PMCCPMCCPMCC

Search tips
Search criteria 

Advanced

 
Logo of nutrespracNutrition Research and PracticeThis ArticleGuidelines for Authorse-Submission
 
Nutr Res Pract. 2010 April; 4(2): 136–141.
Published online 2010 April 28. doi:  10.4162/nrp.2010.4.2.136
PMCID: PMC2867224

Still life with less: North Korean young adult defectors in South Korea show continued poor nutrition and physique

Abstract

North Korean defectors who settle in South Korea have experienced severe food shortage and transition of food environment which could affect their health status. However, little is known about their anthropometric measurements and dietary intake after settlement in South Korea. The purpose of this study is to compare anthropometric measurements and dietary intake between North Korean young adults who defected to South Korea and those of South Koreans. We hypothesized that North Korean young adults' physiques and dietary intake would be poorer than that of South Koreans. We compared anthropometric measurements and dietary intake from 3-day food records in a cross-sectional study of 103 North Korean young adult defectors, aged 12 to 24 and 309 South Korean subjects. North Korean subjects were significantly shorter (4.9 to 10.8 cm) and lighter (6.0 to 12.5 kg) than the control group. Body mass index were significantly different between North and South Korean groups only in men. North Korean young adult defectors had lower mean daily intakes of energy and most nutrients and food groups compared to the control group, while North Korean subjects had higher nutrient density diet than that of South Koreans. The proportion of subjects who had dietary intakes of nutrients of less than the Estimated Average Requirement was higher in North Korean subjects than in controls except for in the cases of vitamin A and vitamin C. In conclusion, we recommend providing nutrition support programs for North Korean young adult defectors to secure adequate nutrient intake.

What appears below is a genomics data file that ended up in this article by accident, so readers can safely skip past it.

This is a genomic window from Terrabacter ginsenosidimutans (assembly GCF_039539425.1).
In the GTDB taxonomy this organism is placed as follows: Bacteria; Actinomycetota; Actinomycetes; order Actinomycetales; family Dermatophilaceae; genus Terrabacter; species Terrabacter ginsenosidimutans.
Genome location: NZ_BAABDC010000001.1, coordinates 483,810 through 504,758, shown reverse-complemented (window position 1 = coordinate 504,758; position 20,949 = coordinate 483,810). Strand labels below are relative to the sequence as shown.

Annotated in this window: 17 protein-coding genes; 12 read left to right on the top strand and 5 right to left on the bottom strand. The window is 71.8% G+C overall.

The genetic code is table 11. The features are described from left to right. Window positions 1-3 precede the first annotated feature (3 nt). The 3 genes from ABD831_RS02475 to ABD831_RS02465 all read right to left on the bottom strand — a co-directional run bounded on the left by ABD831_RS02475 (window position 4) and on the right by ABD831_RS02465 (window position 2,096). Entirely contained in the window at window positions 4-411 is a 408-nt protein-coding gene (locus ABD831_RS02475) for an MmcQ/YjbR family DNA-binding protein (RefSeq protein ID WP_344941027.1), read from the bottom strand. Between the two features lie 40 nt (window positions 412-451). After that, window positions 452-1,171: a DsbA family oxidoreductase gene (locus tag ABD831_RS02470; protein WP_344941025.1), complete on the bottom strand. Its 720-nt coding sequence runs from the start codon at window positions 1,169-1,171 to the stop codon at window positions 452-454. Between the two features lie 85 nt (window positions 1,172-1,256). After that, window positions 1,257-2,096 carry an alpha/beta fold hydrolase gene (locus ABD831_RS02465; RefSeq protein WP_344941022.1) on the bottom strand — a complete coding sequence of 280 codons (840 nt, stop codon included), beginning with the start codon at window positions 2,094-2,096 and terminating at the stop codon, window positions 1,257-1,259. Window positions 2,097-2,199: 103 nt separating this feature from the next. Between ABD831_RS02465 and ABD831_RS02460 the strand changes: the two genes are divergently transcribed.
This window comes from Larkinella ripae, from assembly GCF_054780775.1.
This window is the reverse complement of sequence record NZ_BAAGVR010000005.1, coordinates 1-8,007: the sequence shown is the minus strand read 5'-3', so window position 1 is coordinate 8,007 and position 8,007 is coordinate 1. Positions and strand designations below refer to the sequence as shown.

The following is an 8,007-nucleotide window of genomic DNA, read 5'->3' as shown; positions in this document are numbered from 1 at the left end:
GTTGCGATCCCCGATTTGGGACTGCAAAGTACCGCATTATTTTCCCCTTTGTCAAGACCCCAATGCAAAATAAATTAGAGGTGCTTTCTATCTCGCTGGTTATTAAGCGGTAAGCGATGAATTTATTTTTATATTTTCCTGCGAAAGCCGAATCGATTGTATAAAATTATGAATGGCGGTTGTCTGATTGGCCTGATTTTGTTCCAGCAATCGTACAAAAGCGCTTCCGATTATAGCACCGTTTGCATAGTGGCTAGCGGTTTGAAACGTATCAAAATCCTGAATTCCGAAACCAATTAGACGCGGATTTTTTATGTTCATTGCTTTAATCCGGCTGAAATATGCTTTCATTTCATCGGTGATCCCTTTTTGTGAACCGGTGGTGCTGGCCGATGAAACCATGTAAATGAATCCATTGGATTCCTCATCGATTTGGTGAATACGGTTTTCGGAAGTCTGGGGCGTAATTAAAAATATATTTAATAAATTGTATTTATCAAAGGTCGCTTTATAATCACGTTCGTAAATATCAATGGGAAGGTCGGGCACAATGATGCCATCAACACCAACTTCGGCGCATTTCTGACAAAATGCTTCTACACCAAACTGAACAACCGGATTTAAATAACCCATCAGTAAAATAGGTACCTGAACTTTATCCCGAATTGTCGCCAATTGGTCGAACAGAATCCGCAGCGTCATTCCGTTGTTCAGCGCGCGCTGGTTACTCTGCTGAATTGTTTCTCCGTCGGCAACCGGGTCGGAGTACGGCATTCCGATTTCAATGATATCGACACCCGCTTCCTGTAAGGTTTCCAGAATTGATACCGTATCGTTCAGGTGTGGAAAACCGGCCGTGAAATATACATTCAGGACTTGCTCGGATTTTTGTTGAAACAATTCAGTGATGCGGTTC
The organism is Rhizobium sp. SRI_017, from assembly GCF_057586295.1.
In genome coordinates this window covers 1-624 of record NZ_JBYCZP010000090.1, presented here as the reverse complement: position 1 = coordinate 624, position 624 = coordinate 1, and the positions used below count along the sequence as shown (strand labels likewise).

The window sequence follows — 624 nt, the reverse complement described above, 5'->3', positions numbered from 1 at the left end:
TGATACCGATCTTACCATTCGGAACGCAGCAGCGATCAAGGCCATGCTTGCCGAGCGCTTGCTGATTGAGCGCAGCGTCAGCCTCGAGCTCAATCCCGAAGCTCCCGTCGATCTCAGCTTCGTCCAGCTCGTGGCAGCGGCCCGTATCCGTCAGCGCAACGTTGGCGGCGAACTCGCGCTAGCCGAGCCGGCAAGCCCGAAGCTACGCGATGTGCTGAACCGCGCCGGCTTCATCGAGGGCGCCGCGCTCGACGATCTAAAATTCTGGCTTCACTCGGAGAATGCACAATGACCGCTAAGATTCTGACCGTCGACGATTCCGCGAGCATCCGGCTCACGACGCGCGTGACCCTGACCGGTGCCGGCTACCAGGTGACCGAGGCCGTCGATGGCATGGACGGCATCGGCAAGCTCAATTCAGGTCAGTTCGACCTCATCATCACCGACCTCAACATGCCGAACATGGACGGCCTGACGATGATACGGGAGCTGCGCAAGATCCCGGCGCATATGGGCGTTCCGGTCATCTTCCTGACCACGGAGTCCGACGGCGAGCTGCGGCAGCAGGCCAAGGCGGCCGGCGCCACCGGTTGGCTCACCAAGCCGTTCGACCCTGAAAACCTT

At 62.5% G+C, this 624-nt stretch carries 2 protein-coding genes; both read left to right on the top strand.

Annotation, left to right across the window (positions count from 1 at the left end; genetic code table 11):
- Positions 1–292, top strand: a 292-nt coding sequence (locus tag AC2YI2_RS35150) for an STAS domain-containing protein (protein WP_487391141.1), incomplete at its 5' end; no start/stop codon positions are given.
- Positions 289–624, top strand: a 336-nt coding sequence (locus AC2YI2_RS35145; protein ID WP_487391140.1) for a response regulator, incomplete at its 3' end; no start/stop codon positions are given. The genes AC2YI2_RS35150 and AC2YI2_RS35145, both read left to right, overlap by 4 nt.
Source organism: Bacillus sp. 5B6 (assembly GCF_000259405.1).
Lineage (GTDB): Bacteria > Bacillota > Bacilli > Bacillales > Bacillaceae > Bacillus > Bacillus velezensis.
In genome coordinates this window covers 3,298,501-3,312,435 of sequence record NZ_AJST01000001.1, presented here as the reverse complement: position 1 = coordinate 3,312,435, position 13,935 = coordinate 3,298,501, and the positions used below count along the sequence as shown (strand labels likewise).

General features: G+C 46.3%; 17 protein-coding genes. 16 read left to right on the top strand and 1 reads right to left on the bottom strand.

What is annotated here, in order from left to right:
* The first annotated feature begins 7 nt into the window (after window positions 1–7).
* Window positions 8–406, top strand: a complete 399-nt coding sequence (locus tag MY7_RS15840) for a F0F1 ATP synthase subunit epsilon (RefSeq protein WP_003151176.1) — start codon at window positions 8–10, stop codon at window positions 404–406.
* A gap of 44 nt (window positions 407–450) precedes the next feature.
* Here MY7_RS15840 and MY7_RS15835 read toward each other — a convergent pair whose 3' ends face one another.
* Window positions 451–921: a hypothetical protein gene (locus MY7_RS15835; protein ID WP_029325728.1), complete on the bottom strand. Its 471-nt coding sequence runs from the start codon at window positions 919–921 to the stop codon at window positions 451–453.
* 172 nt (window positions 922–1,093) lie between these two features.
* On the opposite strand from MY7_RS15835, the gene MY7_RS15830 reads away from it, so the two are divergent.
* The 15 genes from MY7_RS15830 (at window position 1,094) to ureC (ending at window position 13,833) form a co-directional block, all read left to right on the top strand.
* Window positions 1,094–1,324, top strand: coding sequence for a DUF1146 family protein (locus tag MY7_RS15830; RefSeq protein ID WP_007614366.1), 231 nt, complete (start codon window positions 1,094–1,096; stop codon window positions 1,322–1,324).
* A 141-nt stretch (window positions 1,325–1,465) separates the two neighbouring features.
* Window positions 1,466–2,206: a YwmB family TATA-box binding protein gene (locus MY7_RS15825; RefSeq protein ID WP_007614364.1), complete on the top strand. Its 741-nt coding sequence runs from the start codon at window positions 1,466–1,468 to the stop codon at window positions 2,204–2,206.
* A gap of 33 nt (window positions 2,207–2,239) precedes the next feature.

Keywords: North Korean, under-nutrition, growth retardation

Introduction

Since the 1990s, North Korea has suffered from chronic severe food shortages because of natural disasters and economic hardships. Many starving North Koreans have escaped from their homeland and roamed around in China and other neighboring countries for food before re-settlement in South Korea. As of January 2009, over 15,000 North Korean defectors including young adult defectors have settled in South Korea [1].

Food deprivation gave rise to prevalent malnutrition in North Korea. A previous study reported that North Korean defectors aged 4 to 19 in China were shorter in stature between 70-90% of the South Korean reference value, indicating serious malnutrition [2]. In 2002, the United Nations Children's Fund (UNICEF) and World Food Programme (WFP) surveyed anthropometric measurements of children aged below 7 and mothers of children aged below 2. Among the children, 20.2% were underweight (weight for age < -2Z), 39.2% had experienced stunting (height for age < -2Z) and 8.1% were wasting (weight for height < -2Z). Among mothers of children aged under 2, 32.0% were malnourished and 33.6% presented with anemia [3]. As these reports were conducted in limited populations that investigators were able to access, it is conceivable that other North Koreans might be experiencing more severe problems. Also, health problems observed in North Korean children and mothers have been described as being more severe than in their South Korean counterparts [4].

Due to severe food shortages during periods of growth, North Korean young adults have experienced growth retardation and have become physically adapted to under-nutrition. In addition, North Korean defectors in South Korea had to undergo a drastic change in transition from chronic food shortage to abundant food environment, which can create a harmful synergy [5]. In fact, maternal under-nutrition during gestation has been linked to early onset and cumulative incidence of coronary artery disease [6]. Further, low birth weight, rapid weight gain in early life with low birth weight and postnatal retardation are predictors for weight gain and high blood pressure during early teenage years [7,8]. In addition, short stature during adulthood is associated with stroke [9] and coronary heart disease [10]. What is more, malnutrition in early childhood has also been shown to have negative effects on mental development [11].